Thursday August 15th


Stocks set for strong open after China says it hopes to meet halfway on trade issues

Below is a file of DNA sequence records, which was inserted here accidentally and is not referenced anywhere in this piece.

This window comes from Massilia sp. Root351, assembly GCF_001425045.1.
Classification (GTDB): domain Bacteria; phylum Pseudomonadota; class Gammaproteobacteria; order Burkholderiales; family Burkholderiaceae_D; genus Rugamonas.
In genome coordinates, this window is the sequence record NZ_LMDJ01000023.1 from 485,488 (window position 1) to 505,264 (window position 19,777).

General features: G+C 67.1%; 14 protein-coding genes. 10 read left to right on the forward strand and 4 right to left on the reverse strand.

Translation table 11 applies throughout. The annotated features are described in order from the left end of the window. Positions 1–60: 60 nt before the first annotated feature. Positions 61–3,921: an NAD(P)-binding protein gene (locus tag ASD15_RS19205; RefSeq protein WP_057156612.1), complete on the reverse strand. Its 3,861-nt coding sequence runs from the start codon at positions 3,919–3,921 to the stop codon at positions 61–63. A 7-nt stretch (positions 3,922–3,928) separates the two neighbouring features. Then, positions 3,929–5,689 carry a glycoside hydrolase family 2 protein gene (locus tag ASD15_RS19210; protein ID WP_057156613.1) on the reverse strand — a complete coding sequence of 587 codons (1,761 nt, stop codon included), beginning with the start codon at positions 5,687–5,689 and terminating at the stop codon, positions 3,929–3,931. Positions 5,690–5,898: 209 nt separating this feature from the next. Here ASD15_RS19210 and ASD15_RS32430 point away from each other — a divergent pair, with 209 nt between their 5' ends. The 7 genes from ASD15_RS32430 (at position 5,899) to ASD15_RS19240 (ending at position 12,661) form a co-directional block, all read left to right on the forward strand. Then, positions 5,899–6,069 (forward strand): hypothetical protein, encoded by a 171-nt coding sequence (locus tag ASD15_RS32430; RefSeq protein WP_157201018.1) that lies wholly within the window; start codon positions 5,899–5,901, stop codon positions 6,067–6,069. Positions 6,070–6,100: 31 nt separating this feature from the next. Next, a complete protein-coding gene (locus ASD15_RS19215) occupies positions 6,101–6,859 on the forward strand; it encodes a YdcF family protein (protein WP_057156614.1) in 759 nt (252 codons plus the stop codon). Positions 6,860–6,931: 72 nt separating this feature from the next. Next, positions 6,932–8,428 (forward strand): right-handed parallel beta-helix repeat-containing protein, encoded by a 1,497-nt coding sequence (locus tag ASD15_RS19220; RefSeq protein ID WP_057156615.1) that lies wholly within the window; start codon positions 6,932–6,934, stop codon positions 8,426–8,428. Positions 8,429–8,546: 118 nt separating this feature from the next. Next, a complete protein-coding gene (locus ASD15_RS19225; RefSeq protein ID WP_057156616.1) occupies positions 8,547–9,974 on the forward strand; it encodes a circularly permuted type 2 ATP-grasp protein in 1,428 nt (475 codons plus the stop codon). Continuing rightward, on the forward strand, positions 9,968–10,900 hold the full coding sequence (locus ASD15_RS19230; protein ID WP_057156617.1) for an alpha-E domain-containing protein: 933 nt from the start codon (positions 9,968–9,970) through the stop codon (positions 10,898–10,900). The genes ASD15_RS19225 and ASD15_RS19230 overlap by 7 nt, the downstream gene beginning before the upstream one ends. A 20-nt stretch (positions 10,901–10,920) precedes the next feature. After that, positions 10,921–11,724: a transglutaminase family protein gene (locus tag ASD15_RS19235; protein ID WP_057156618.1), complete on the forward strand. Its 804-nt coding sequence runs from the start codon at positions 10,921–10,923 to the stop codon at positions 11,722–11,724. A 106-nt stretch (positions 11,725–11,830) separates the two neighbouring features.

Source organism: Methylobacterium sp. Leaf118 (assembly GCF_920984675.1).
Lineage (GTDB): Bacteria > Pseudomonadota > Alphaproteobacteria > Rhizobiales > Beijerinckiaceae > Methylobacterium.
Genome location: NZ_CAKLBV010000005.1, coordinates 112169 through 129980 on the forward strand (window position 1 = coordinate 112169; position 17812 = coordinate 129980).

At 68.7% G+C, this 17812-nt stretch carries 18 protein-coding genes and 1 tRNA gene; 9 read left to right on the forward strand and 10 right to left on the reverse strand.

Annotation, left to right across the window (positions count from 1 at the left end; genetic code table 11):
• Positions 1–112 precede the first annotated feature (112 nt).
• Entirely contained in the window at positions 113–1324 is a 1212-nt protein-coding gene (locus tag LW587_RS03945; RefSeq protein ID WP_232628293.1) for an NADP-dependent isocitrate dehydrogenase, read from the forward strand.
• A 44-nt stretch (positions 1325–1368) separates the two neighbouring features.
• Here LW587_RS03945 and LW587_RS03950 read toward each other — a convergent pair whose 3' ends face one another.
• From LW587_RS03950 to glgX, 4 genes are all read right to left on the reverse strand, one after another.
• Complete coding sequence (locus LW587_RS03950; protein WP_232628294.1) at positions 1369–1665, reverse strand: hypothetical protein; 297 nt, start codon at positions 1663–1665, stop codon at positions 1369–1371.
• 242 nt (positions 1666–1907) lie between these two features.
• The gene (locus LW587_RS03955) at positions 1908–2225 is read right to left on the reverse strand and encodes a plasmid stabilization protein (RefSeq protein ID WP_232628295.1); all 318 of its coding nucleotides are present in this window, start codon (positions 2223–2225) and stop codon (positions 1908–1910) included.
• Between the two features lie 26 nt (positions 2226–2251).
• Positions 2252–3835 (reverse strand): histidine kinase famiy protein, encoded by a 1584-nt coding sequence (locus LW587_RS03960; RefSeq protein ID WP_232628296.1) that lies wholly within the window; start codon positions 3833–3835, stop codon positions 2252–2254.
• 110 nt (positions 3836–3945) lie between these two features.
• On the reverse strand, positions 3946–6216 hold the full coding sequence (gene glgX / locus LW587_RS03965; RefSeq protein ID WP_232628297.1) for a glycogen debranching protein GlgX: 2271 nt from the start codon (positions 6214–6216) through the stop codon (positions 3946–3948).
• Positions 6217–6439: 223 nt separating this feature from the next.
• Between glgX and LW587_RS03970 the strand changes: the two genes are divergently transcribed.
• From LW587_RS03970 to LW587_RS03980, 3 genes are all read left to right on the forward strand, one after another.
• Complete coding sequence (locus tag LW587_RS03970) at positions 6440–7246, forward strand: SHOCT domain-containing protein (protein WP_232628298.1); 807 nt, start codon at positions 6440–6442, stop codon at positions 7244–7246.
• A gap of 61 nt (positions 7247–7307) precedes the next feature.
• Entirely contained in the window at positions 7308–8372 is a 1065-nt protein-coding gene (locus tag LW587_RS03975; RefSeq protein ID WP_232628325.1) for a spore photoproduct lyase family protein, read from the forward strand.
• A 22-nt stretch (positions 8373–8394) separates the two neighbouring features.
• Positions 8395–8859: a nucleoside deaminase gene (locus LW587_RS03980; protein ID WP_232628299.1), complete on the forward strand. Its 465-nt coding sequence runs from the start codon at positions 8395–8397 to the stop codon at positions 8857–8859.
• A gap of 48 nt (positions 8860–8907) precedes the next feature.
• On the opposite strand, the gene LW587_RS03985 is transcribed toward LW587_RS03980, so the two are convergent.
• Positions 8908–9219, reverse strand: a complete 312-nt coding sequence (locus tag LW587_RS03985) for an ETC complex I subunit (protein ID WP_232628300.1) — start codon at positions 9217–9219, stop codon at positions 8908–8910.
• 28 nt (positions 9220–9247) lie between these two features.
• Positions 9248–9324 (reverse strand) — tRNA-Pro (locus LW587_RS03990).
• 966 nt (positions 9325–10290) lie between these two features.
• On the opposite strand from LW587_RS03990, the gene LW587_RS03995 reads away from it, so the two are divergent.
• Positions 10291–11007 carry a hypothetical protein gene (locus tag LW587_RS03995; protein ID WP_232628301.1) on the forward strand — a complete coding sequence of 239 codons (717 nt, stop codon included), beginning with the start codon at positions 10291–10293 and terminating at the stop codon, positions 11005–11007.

U.S. stock index futures posted strong gains ahead of the open Monday following indications that Chinese negotiators may be willing to compromise with the U.S. on trade issues. Markets turned higher in a sudden move after Hua Chunying, a spokesperson at China’s Ministry of Foreign Affairs, said China “hopes the U.S. will meet China halfway and implement the consensus reached by the two leaders during their meeting in Osaka.” Futures on the Dow Jones Industrial Average erased earlier losses, now indicating a gain of about 140 points. S&P 500 futures and Nasdaq futures also turned higher. Markets were lower earlier after China said it has to take necessary counter-measures to the latest U.S. tariffs on $300 billion of Chinese goods, adding the U.S. tariffs violated a consensus reached by leaders of two countries. Investors also digested a slew of economic data on Thursday that showed a relatively strong U.S. economy. Retail sales rose solidly in July, a sign of consumer optimism. The Labor Department said the U.S. productivity grew a healthy 2.3% rate in the second quarter. U.S. jobless claims rose more than expected last week, but the trend continued to point to a strong labor market. Stocks gains were helped by Walmart which reported better-than-expected earnings and raised its outlook for the full year. Its stock jumped 6.2% in premarket Wednesday. Thursday’s session follows the Dow’s worst day of the year on Wednesday amid a recession signal from the bond market. The stock market took a huge hit in the previous session with the Dow plunging 800 points in its fourth-largest point drop ever to a two-month low. The Dow’s 3% drop was the worst this year. The S&P 500 also fell nearly 3%. Cisco shares plunged 9% in premarket trading after it said future earnings would be lighter than expected because of a “significant impact” from the U.S.-China trade war. The tech giant also said China revenue fell 25% last quarter on an annualized basis. The massive sell-off Wednesday was triggered by a bond market phenomenon where the yield on the benchmark 10-year Treasury note briefly broke below the 2-year rate. The inversion of this key part of the yield curve has been a reliable indicator of economic recessions. As of Thursday morning, the curve hovered around the inversion point. The yield on the 30-year Treasury bond also fell to a new historic low. “The 2-10 inversion is sending a massively negative signal that stocks are having a difficult time ignoring,” Adam Crisafulli, a J.P. Morgan managing director, said in a note on Wednesday. Bank stocks, which got pounded on Wednesday from the inverted yield curve, continued their slide on Thursday. Citigroup dropped 1.4% in premarket trading. Investors remained on edge about the trade tensions between the U.S. and China. President Donald Trump in a tweet after the bell Wednesday linked the trade battle to the increasingly violent protests in Hong Kong, further complicating the trade issue. But he also proposed a personal meeting between him and Chinese President Xi Jinping. The Hong Kong government announced plans to implement stimulus measures to help its sagging economy. The government also cut its growth forecast to potentially flat for the rest of the year, down from the already anemic 0.5% growth it was expecting. This week, Trump decided to delay tariffs on certain Chinese goods while outright removing some items from the tariff list, a move to avoid any negative impact on the holiday shopping season. The announcement sent the Dow rallying more than 300 points on Tuesday. Those gains were lost in the big sell-off Wednesday. The deferral “helps China more than us, but will be reciprocated,” Trump said Wednesday. It’s been a volatile and poor week for stock investors. The S&P 500 fell 1.2% on Monday, followed by a 1.5% rebound in the next session, and then came Wednesday’s brutal sell-off of 2.9%. This kind of consecutive whiplash — down 1%, up 1% and down 2% — is relatively rare, occurring only 19 times the last 30 years, Bespoke Investment Group said. This jarring action usually doesn’t lead to a positive longer term outcome, Bespoke found, with S&P 500 returns 6 months out averaging a decline of 2.9%. Shares in Asia were mixed Thursday afternoon as the main yield curve in U.S. Treasurys inverted, triggering fears over the state of the U.S. economy. In mainland China, stocks rose on the day following an earlier slip. The Shanghai composite gained 0.25% to 2,815.80, while the Shenzhen component added 0.48% to 9,009.68 and the Shenzhen composite advanced 0.535% to 1,517.07. Hong Kong’s Hang Seng index also rose 0.72%, as of its final hour of trading. Elsewhere, however, stocks largely saw losses. In Japan, the Nikkei 225 fell 1.21% to close at 20,405.65, while the Topix index dropped 1.04% to end its trading day at 1,483.85. Markets in South Korea and India were closed on Thursday for holidays. Oil fell 2% toward $58 a barrel on Thursday, extending the previous session’s 3% drop, pressured by mounting recession concerns and a surprise boost in U.S. crude inventories. In a sign of investor concern that the world’s biggest economy could be heading for recession, weighing on oil demand, the U.S. Treasury bond yield curve inverted on Wednesday for the first time since 2007. Global benchmark Brent crude was down 2%, at $58.28 a barrel, after a 3% slide on Wednesday. U.S. crude fell $1.02 to $54.21. Gold steadied on Thursday after climbing 1% in the previous session, as concerns that an inversion in the U.S. government bond yield curve was signalling recession fuelled interest in the metal as a haven from risk. At the day’s peak of $1,523.91, gold was back to within $11 of Tuesday’s six-year high, hit on fears of a global downturn as investors fretted over a U.S.-China trade war, unrest in Hong Kong and a slide in emerging-market assets. Spot gold was down 0.2% at $1,512.71 per ounce, while U.S. gold futureswere down 0.26% at $1,523.60.